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Archaeologists Crack the Case of 1,700-Year-Old Roman Eggs

Two of the eggs broke open during excavation, but one remains intact

The two cracked eggs emitted a "sulfurous aroma" during excavation. (Oxford Archaeology)
smithsonianmag.com

When archaeologists excavated a 1,700-year-old settlement in central England, they got a literal whiff of the past after accidentally breaking open eggs dating back to the Roman occupation of Great Britain.

As the researchers report in a new monograph published by Oxford Archaeology, the team unearthed the chicken eggs at Berryfields—an ancient community located along a Roman road called Akeman Street—while conducting excavations between 2007 and 2016.

According to a press release, the eggs were among a trove of rare items recovered from a waterlogged pit. The gaping hole preserved organic items that would have otherwise deteriorated in the soil, including a rare wooden basket, leather shoes, and wooden vessels and tools.

Three of the four eggs were intact upon discovery, but two cracked during retrieval, releasing a pungent rotten egg smell. One of the fragile vessels emerged from the pit intact and is now being hailed as the only complete Roman egg ever found in Britain.

“There’s a very good reason it’s the first and only find in the U.K.,” dig project manager Stuart Foreman tells the Independent’s Chiara Giordano. “In a pit that has been waterlogged for thousands of years you get things that would never survive in a dry environment. But it’s incredible we even got one out. They were so fragile.”

So, why were the eggs in the pit in the first place? Per the press release, archaeologists think the pit was originally used for malting grain to brew beer between the second and third centuries. By the end of the third century, however, the pit had been transformed into a wishing well of sorts, with people tossing in coins or other objects as small sacrifices to the gods.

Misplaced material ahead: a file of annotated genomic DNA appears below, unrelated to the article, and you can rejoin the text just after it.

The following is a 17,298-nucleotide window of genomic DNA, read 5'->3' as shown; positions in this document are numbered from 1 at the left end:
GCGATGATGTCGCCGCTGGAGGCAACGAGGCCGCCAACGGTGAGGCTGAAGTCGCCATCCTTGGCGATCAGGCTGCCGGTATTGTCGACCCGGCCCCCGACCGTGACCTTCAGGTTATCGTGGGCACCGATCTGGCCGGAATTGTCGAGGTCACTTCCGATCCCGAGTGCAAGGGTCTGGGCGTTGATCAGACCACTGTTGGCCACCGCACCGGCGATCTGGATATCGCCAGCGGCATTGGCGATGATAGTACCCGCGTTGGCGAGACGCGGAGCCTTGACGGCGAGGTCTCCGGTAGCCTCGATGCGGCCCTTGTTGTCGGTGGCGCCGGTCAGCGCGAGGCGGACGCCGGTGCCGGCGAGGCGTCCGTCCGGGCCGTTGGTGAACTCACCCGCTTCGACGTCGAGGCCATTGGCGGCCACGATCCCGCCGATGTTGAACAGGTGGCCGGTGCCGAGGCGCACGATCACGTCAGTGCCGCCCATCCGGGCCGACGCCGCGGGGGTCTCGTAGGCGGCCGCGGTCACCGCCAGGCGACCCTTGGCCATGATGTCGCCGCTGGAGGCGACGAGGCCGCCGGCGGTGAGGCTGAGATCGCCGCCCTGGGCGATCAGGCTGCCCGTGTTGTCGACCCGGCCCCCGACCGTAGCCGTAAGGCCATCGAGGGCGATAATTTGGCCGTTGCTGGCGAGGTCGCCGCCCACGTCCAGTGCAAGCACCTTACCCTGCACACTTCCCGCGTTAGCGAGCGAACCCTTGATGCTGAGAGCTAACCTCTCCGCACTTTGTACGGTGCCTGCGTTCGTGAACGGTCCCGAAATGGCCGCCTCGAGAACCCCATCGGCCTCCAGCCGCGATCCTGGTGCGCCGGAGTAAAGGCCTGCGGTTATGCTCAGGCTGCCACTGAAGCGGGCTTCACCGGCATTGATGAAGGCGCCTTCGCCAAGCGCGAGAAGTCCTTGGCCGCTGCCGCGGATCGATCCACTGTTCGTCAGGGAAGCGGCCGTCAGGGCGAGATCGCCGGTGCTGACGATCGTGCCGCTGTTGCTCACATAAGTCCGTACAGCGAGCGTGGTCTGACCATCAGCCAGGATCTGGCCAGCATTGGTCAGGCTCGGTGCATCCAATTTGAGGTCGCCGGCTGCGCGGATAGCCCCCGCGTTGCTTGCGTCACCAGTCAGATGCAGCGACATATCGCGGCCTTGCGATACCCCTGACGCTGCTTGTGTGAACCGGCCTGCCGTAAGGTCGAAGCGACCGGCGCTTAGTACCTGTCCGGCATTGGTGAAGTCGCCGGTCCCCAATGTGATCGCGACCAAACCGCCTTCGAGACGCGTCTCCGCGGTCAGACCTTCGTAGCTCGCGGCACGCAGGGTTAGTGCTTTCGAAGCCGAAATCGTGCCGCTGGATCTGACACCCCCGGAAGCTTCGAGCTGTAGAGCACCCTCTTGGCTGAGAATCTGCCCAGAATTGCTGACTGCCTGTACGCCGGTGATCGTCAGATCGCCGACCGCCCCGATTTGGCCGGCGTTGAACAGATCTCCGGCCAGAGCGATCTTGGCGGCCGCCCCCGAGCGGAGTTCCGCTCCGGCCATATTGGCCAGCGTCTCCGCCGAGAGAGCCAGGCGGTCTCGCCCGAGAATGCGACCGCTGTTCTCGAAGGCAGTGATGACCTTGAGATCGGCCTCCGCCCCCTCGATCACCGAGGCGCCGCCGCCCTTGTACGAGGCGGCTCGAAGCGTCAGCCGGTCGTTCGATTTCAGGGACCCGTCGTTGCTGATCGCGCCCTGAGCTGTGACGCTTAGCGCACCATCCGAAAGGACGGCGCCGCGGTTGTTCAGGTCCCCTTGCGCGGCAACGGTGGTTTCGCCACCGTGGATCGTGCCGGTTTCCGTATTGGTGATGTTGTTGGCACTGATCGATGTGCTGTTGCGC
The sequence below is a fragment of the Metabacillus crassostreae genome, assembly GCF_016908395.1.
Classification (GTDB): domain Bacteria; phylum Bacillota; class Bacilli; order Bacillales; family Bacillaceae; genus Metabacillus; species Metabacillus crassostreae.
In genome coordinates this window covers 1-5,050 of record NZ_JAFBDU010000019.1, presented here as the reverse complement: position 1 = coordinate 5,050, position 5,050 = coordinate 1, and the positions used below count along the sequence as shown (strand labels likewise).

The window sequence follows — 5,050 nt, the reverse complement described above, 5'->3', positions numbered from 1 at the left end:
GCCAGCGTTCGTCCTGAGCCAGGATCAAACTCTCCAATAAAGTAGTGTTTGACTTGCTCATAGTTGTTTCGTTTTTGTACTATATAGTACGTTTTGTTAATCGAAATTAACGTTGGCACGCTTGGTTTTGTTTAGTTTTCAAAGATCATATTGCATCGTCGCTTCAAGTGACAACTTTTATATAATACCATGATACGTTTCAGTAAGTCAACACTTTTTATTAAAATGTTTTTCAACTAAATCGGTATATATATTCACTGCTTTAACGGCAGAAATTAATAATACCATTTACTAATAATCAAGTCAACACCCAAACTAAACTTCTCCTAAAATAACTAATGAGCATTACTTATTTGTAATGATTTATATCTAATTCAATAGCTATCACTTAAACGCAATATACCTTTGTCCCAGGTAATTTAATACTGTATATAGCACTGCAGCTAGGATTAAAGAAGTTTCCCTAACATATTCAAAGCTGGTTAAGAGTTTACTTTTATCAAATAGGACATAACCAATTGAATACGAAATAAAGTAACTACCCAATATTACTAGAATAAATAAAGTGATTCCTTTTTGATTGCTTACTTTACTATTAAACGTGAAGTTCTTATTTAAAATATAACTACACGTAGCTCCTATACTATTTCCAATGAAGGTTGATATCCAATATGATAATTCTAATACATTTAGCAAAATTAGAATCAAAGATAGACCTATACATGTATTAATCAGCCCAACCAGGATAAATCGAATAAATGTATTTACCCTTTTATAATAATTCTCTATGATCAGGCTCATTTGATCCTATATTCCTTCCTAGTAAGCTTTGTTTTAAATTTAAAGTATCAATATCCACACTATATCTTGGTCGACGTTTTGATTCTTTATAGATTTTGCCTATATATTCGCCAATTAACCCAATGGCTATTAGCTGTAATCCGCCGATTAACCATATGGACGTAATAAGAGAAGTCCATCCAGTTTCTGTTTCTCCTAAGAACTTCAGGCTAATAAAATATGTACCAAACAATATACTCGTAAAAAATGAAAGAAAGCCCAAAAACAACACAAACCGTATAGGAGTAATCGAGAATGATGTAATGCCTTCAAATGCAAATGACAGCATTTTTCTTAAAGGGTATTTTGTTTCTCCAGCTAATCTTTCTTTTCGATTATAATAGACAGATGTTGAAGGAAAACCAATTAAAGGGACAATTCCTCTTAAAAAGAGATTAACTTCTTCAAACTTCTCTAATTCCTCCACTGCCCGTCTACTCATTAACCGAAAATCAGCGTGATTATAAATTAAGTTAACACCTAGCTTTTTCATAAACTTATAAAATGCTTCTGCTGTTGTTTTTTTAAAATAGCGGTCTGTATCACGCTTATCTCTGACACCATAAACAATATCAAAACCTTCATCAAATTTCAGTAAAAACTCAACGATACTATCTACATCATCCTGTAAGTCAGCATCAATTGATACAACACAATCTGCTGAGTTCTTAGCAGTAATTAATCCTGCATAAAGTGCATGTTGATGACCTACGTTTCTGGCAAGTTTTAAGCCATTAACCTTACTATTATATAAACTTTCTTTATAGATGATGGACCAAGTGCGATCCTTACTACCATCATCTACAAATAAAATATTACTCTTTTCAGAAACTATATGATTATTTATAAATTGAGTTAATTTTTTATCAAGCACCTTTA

Speaking with the Times’ Mark Bridge, archaeologist Edward Biddulph says the eggs and a bread basket found in the pit may represent food offerings tossed into the well as part of a funeral procession or religious ceremony.

“Passers-by would have perhaps stopped to throw in offerings to make a wish for the gods of the underworld to fulfill,” he adds. “The Romans associated eggs with rebirth and fertility, for obvious reasons.”

According to Biddulph, archaeologists have found chicken bones and broken eggshells in Roman graves before, but the Berryfields find is the first complete specimen of its kind unearthed in Britain to date.

“The eggs may have been carried within a funerary procession,” says Biddulph. “The procession stopped at the pit, where a religious ceremony took place and the food offerings were cast into the pit for the spirits of the underworld or in the hope of rebirth.”

The well was abandoned during the fourth century, and the area around it was later converted to agricultural land, reports BBC News.

As the Independent’s Giordano writes, the only other intact Roman era chicken egg known to survive today was found grasped in the hand of a child buried in the city of Rome back in 2010.

For now, the British egg is safely enconsced in an acid-free tissue paper-lined box housed at Oxford Archaeology’s headquarters. It will soon go on view at the local Buckinghamshire County Museum.

According to a separate press release, the Berryfields team found traces of other trades and crafts in the area, as well as evidence testifying to the importance of livestock, and in particular horses. The archaeologists also found evidence of funerary activity, including a site that may have been used as a funeral pyre.

About Jason Daley

Jason Daley is a Madison, Wisconsin-based writer specializing in natural history, science, travel, and the environment. His work has appeared in Discover, Popular Science, Outside, Men’s Journal, and other magazines.

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